Lifetime Prevalence of Mental Disorders
About one-fourth of the sample (25.8%) met criteria for at least one of the DSM-IV disorders at some point in their lives, with 10.5% having more than one disorder. Anxiety disorders were more common (16.7%) than mood (12.6%), impulse control (4.4%), and substance use disorders (2.2%). The most prevalent individual disorder was major depression (9.9%). A number of disorders varied across the different age groups, consistently being most common in younger age groups. Females had more lifetime anxiety and mood disorders than males, whereas the latter had more substance abuse and conduct disorders (Table 1).
Projected Lifetime Risk
Projecting lifetime risk to age 75 y, approximately one-third of respondents (32.9%) were expected eventually to meet criteria for one or more of the DSM-IV disorders. The highest projected risk was for major depression (17.2%). Median estimated age-of-onset ranged from a low of 11 y for specific phobia to a high of 39 y for generalized anxiety disorder (GAD) (Table 2). Half of all respondents who are expected ever to have a disorder in their lives, will have an onset by age 19 y.
Ages at Selected Percentiles on the Standardized Age-of-Onset Distributions of Disorders with Projected Lifetime Risk at 75 ydoi:10.1371/journal.pmed.0050061.t002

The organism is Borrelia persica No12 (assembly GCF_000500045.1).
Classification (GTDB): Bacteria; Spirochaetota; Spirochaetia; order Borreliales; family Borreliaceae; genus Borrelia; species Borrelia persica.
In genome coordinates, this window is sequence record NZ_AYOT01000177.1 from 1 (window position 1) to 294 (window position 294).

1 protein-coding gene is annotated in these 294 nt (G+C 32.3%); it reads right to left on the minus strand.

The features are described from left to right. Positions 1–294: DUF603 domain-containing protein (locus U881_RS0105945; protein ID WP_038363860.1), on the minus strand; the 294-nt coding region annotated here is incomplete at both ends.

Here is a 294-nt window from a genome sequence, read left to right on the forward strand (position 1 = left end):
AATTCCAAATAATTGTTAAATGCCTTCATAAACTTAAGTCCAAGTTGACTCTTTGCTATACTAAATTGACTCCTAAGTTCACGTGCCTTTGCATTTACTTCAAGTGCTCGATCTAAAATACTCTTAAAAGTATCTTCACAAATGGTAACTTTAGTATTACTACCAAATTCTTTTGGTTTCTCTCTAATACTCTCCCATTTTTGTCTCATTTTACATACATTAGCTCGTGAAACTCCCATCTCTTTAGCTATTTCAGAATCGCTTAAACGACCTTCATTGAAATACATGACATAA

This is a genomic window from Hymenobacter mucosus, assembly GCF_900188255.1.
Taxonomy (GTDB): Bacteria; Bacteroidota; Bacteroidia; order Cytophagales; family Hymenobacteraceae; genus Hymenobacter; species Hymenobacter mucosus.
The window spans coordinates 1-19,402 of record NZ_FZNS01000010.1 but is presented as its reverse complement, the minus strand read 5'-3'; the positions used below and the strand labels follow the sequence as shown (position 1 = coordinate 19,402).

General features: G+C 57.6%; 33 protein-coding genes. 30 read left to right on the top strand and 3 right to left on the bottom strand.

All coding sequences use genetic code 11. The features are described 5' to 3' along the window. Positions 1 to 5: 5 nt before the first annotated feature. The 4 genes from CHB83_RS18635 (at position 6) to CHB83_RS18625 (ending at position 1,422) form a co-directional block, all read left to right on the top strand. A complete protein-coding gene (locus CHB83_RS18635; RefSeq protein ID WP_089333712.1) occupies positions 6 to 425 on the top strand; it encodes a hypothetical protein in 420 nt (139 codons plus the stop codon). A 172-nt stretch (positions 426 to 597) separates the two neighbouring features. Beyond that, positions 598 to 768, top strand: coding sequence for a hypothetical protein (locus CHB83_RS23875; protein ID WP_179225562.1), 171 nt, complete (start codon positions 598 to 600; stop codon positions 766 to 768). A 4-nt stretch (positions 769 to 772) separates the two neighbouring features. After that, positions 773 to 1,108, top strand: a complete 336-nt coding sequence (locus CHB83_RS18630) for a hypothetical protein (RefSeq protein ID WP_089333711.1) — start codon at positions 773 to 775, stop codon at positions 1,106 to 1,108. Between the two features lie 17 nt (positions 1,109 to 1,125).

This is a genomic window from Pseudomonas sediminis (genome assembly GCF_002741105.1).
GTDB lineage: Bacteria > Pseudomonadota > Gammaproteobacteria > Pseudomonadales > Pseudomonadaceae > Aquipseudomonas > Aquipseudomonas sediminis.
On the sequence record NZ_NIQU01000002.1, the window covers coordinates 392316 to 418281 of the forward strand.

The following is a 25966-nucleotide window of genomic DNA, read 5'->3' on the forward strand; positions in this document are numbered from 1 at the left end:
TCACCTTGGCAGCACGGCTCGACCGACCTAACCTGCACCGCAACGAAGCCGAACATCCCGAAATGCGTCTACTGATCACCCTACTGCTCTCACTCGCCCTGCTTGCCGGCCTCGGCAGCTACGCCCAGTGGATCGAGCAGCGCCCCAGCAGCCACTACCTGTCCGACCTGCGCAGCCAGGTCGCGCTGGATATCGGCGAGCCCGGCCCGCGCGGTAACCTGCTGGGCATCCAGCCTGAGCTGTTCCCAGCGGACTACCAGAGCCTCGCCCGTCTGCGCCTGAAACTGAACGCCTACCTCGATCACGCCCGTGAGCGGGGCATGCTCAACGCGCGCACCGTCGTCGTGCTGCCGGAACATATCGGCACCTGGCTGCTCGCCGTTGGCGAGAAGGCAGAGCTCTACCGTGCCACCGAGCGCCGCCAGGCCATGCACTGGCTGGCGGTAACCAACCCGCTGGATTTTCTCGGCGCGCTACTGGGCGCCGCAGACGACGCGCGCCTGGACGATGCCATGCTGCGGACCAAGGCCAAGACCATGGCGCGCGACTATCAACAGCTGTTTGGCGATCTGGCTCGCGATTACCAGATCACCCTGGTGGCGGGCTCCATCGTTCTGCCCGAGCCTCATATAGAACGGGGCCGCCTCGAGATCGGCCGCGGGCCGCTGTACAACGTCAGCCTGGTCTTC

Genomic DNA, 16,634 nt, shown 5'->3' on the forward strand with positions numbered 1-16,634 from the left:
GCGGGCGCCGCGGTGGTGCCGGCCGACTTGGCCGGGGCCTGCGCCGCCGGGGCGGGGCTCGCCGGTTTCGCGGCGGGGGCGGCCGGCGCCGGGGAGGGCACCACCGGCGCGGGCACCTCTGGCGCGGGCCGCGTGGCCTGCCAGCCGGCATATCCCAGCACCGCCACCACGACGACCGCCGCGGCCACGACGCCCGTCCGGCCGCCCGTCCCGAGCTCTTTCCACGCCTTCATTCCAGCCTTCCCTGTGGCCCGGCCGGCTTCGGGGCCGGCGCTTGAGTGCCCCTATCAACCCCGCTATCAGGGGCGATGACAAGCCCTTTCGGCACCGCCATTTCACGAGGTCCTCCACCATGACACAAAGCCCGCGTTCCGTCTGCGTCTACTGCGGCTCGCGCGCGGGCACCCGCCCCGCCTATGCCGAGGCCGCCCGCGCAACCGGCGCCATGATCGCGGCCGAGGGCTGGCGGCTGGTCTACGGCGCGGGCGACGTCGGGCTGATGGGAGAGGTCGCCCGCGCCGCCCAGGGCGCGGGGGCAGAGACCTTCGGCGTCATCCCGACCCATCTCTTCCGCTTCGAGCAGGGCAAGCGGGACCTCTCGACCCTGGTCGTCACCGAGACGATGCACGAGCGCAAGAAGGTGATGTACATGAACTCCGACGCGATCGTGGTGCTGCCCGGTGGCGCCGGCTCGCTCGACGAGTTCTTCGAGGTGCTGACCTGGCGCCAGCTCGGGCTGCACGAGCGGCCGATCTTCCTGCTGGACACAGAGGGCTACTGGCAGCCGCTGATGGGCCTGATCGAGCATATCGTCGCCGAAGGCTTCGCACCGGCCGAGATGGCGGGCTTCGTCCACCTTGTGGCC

War-Related Traumatic Events
The two most commonly reported war events were being a civilian in war zone (55.2%) and being a refugee (37.7%) (Table 3). Almost half of the Lebanese (47%) were exposed to one or two events, almost one-quarter (21.8%) were exposed to three or more events, while almost one-third (31.2%) were not exposed to any event. Males were more likely to have been rescue workers (χ2 df = 1 = 6.5, p = 0.01), to have witnessed death or injury (χ2 df = 1 = 27.5, p < 0.001) and atrocities (χ2df = 1 = 19.5, p < 0.001), and to have been kidnapped (χ2 df = 1 = 110.4, p < 0.001) or robbed or threatened by a weapon (χ2 df = 1 = 13.6, p < 0.001) than females. Females, on the other hand, were more likely to be civilians in a war zone (χ2 df = 1 = 6.4, p = 0.01) and refugees (χ2 df = 1 = 26.4, p < 0.001). Uncontrollable events such as the death of someone close (χ2 df = 1 = 1.3, p = 0.3) or trauma to a loved one (χ2 df = 1 = 1.9, p = 0.2) were not related to sex. The middle age groups (11–35 y) at the onset of the Lebanon wars were the most exposed to the majority of the war events (χ2 df = 3 = 49.3, p < 0.001) (Table 3).